Topic Title: Laptop CPU & GPU upgrade information
Topic Summary: Read this before asking if it can be done
Created On: 01/24/2013 05:44 PM
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 01/24/2013 05:44 PM
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black_zion
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Posts: 12341
Joined: 04/17/2008

There's been several threads posted lately about this topic, so I think a sticky of this would be helpful.

1) Can I upgrade the CPU in my laptop?
--> The answer is most likely no. Laptops are built to tight thermal and power constraints. Also, like prefab desktops, they use customized motherboards with customized BIOSs which often have support only for a couple of processors. Which ones are supported can be found out by asking whoever made your laptop.

2) Can I upgrade the GPU in my laptop?
--> The answer is most likely no, mostly for the thermal and power constraints.

3) What if I'm a genius and hack in support for more processors in the BIOS and add in additional cooling?
--> Then you wouldn't be reading this post.

4) Ok, so I've contacted my OEM and they gave me a list of processors my laptop supports, and I can find one on eBay. Should I upgrade?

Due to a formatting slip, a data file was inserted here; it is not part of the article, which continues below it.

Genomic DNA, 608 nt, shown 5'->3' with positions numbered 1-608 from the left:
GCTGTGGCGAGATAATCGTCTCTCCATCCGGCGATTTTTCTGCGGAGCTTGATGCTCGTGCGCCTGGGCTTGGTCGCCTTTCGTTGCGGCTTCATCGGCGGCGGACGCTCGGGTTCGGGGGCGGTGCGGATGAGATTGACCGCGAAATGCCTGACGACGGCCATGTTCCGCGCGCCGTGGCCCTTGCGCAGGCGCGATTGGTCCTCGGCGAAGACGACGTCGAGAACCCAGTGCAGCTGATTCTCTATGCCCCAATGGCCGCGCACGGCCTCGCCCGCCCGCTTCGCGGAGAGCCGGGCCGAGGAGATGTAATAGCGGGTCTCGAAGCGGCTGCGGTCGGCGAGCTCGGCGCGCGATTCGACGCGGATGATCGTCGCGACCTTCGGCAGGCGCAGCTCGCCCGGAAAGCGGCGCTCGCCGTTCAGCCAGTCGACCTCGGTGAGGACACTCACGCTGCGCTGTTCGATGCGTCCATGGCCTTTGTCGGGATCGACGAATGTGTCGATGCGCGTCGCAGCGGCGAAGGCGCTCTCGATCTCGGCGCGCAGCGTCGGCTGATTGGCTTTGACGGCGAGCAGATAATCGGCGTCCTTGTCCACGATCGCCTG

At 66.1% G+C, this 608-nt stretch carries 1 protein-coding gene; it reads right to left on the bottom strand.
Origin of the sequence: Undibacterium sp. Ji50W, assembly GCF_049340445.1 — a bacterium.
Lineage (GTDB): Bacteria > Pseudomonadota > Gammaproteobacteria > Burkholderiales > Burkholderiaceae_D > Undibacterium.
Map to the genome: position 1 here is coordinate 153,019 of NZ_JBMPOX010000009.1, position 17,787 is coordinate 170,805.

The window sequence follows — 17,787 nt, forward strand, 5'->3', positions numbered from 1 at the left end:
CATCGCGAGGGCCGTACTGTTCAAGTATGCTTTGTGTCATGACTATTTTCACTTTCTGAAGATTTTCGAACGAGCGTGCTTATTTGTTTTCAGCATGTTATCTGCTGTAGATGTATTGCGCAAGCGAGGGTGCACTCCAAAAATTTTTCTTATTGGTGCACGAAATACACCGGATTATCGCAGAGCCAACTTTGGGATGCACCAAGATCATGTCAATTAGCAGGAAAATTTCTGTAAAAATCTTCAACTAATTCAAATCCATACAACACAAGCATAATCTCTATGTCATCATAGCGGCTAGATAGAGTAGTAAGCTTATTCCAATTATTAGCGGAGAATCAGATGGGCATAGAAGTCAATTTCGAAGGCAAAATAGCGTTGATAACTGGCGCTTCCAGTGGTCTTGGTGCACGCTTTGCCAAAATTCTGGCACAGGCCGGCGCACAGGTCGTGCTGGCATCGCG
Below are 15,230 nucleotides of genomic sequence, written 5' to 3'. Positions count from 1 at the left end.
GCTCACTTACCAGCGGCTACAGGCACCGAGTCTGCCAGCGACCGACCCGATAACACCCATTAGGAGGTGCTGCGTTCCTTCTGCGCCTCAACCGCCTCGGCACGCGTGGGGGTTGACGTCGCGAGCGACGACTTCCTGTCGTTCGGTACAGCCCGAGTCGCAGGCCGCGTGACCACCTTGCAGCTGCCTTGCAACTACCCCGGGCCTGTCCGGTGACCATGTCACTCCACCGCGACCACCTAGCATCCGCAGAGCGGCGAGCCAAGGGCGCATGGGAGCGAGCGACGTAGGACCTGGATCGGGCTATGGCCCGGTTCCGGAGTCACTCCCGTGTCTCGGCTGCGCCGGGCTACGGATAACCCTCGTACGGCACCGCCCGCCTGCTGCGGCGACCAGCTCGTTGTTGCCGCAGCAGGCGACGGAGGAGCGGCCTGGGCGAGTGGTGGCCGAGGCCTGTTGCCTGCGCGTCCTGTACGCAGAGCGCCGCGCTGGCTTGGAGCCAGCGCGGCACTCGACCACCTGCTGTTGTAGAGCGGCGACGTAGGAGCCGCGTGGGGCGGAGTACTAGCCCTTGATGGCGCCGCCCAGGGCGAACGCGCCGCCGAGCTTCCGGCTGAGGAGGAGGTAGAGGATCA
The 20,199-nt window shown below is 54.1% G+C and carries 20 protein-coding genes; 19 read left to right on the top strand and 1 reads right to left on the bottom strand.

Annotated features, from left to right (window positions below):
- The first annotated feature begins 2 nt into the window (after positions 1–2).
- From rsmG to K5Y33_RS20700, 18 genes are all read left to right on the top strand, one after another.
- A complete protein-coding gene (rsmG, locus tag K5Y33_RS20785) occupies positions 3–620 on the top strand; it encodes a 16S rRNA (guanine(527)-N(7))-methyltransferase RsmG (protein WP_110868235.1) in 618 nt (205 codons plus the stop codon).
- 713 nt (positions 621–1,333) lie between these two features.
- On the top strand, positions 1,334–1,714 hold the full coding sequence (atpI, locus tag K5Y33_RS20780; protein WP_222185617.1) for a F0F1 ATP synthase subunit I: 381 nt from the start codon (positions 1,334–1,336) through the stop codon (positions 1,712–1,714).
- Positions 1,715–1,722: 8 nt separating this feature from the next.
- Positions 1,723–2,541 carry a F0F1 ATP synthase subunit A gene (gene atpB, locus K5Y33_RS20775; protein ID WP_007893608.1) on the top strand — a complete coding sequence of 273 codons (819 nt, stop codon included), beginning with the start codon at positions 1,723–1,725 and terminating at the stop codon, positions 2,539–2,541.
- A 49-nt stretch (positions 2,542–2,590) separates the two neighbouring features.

--> Well, it depends. 10% faster won't really be noticeable, start getting towards 20% and you will see something, however that much faster and you usually end up getting into new thermal envelopes.

5) But I can get a 200mhz faster processor for $20, you're saying I shouldn't do it?
--> Depends, I can think of a lot worse things to spend $20 on, such as 3 cups of Starbucks flappacrapachino.

6) So I've decided to upgrade it, what do I need?
--> A screwdriver, new thermal material (Arctic Silver 5 and IC Diamond are two popular mixes), a cloth and cleaning material to remove the old thermal material (Arcticlean works wonders, lacking that 91% alcohol, lacking that 70% alcohol), lacking that then get in a car and drive to a place called Wal-Mart or Dollar General and buy some), a compressed air duster to accelerate the drying process and to clean out the internals of your laptop while you have it open, and to read some of the articles on how to apply thermal material correctly.

7) So, I heard back from my OEM and no other processors are supported, or I can't find a processor faster than mine for a good price or at all, how do I squeeze more performance out of my laptop?
--> First thing would be a SSD, compared to the stock 5400RPM drive of a laptop it'll slash boot and loading times significantly. You can also upgrade your RAM to faster and higher capacity models if your board supports it.

8) But I've got a bottom shelf basic model, an SSD costs as much as it did, should I do it?
--> Actually...Yes. Why? Because it can be moved to a new laptop when you get one.

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